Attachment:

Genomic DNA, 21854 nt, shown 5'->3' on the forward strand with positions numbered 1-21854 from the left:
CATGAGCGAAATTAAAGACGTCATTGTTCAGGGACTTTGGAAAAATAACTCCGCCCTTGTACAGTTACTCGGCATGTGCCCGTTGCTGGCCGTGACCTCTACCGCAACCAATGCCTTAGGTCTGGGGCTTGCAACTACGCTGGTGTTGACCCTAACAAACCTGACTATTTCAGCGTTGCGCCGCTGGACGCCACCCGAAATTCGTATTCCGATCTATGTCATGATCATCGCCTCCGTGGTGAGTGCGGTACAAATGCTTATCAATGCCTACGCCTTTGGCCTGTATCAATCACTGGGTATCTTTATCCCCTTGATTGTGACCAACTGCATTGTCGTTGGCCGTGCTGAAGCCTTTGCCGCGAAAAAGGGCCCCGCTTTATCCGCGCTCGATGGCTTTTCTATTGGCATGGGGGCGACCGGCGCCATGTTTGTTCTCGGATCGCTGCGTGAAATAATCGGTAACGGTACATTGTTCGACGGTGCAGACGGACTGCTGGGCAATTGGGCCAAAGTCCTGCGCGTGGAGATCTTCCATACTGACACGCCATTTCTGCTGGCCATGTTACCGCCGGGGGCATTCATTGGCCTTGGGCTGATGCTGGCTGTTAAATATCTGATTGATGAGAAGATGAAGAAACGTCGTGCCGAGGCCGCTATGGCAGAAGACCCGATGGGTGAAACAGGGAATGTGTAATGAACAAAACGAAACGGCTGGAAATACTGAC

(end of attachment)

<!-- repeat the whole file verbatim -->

Genomic DNA, 21854 nt, shown 5'->3' on the forward strand with positions numbered 1-21854 from the left:
CATGAGCGAAATTAAAGACGTCATTGTTCAGGGACTTTGGAAAAATAACTCCGCCCTTGTACAGTTACTCGGCATGTGCCCGTTGCTGGCCGTGACCTCTACCGCAACCAATGCCTTAGGTCTGGGGCTTGCAACTACGCTGGTGTTGACCCTAACAAACCTGACTATTTCAGCGTTGCGCCGCTGGACGCCACCCGAAATTCGTATTCCGATCTATGTCATGATCATCGCCTCCGTGGTGAGTGCGGTACAAATGCTTATCAATGCCTACGCCTTTGGCCTGTATCAATCACTGGGTATCTTTATCCCCTTGATTGTGACCAACTGCATTGTCGTTGGCCGTGCTGAAGCCTTTGCCGCGAAAAAGGGCCCCGCTTTATCCGCGCTCGATGGCTTTTCTATTGGCATGGGGGCGACCGGCGCCATGTTTGTTCTCGGATCGCTGCGTGAAATAATCGGTAACGGTACATTGTTCGACGGTGCAGACGGACTGCTGGGCAATTGGGCCAAAGTCCTGCGCGTGGAGATCTTCCATACTGACACGCCATTTCTGCTGGCCATGTTACCGCCGGGGGCATTCATTGGCCTTGGGCTGATGCTGGCTGTTAAATATCTGATTGATGAGAAGATGAAGAAACGTCGTGCCGAGGCCGCTATGGCAGAAGACCCGATGGGTGAAACAGGGAATGTGTAATGAACAAAACGAAACGGCTGGAAATACTGAC